While the roasted garlic bread was undergoing its second rise, Clea, one of my very favorite 2 1/2-year olds, and I baked a cake. Clea is very taken with the book In the Night Kitchen, by Maurice Sendak, where the hero is mixed into a Mickey Cake. In the Night Kitchen, by the way, is one of those children's books that's perpetually being banned by someone or another because an unclothed Mickey falls through space and his innocent little penis is clearly visible. You might think that people would have other things to get exercised about, but apparently you would be wrong.
Anyway, Clea wanted to bake a cake. Clea's mother Teddie, my colleague, has many talents, but baking is not one of them, or, at least, baking is one of her undiscovered talents. I begged her to let me bake a cake with Clea because I like Clea and it seems like the kind of thing I would do with a grandchild if I were ever so fortunate as to have a grandchild. Actually, I'm not much of a cake-baker myself (I should have called on Evil Cake Lady for advice), but I led Teddie to believe that I was. Here is Clea adding butter to the cake.

We used Rose's Favorite Yellow Cake recipe, and things were going swimmingly until we came to the part where we separated four eggs. I take responsibility for the little egg mishap because I did not demonstrate clearly enough that once you cracked the egg, you separated it and put the yolk in the cake rather than on the floor. But no harm done--all we had to do was crack another egg.

We were all very pleased with the way the cake came out. Clea turned out to have a real knack for sifting flour and, once she got the hang of it, was quite good at breaking the eggs, too.
But of course a cake must have frosting, and I choose a simple chocolate buttercream. Our second of two mishaps occurred with the frosting. Clea was in charge of turning on the mixer. She was very careful with this, and always turned it to its lowest speed. Unfortunately, she was perhaps feeling a little cocky because she turned it to its highest speed to mix the frosting. One second there were six cups of powdered sugar in the mixing bowl; the next second there were five and a half. The other half-cup was spattered over the kitchen, including on Clea's hair.

But we managed to finish making the frosting, and Clea carefully smoothed it over the sides and top. (Luckily, the cake was just one layer, made in a spring-form pan. If we'd had to stack the layers and fill them, my lack of expertise would have been clearer).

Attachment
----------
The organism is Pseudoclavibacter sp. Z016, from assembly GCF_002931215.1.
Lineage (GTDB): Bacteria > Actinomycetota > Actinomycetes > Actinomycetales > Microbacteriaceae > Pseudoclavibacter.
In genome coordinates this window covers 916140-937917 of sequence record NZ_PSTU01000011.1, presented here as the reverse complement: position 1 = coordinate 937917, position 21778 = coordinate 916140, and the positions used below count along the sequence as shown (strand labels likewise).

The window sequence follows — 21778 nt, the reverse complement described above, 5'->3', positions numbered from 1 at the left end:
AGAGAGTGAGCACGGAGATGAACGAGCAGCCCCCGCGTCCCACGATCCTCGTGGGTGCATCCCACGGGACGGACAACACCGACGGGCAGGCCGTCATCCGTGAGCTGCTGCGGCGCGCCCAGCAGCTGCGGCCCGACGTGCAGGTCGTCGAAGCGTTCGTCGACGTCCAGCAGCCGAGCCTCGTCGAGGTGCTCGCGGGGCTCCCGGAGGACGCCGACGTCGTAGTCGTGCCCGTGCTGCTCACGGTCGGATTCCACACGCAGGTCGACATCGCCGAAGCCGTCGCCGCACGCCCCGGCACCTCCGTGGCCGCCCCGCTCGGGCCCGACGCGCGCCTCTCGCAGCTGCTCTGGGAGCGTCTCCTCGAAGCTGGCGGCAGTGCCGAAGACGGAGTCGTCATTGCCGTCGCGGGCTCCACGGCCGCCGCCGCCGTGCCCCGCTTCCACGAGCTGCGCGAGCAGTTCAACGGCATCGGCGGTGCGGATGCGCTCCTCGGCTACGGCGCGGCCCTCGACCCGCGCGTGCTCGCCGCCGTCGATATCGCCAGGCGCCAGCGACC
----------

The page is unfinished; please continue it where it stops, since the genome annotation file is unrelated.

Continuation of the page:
Rustic Roasted Garlic Bread

Sunday, October 7, 2007

I got a beautiful new bread cookbook, Maggie Glezer's Artisan Baking, in which she visits various bakeries around the country and then shows how to recreate their specialties. I told Jim that as a birthday present, I would bake him anything he chose from the book. He looked through it and chose Della Fattoria's (a small bakery in Petaluma, California) Rustic Roasted Garlic Bread. Petaluma is the town Jim and I chose years ago as the town where we were going to retire. We decided it was an affordable alternative to living in San Francisco. It's no longer affordable--we missed our chance--but we are still fond of it, and now we're fond of its bread.
Glezer lets you know whether the recipes are beginning, intermediate, or advanced. This one is advanced. I complained that he might have chosen an easier one, but he pointed out that I had made no conditions on my offer, so, after grumbling a while that it wouldn't be my fault if it turned out to be a dud, I set out to buy garlic--a lot of garlic.
One of the reasons the bread is "advanced" is that it takes at least three days--at least one to refresh the starter (I guess that calling for a starter is another reason for its being advanced), one to make the levain, and one to pull the whole thing together. I kept reading and re-reading the recipe, trying to figure out where you add the yeast, but I finally understood that there was no yeast--only a measly tablespoon of sourdough starter to make two loaves of bread. I didn't have enough confidence in my starter for that, so I added a quarter of a teaspoon of instant yeast. That seemed like enough to pump up the starter without really cheating. Here's another reason the bread is labeled "advanced": it takes a good half hour of mixing the dough in the KitchenAid before it comes together on the dough hook and becomes "very silky." Glezer says to forget about making this bread if you don't have a stand mixer.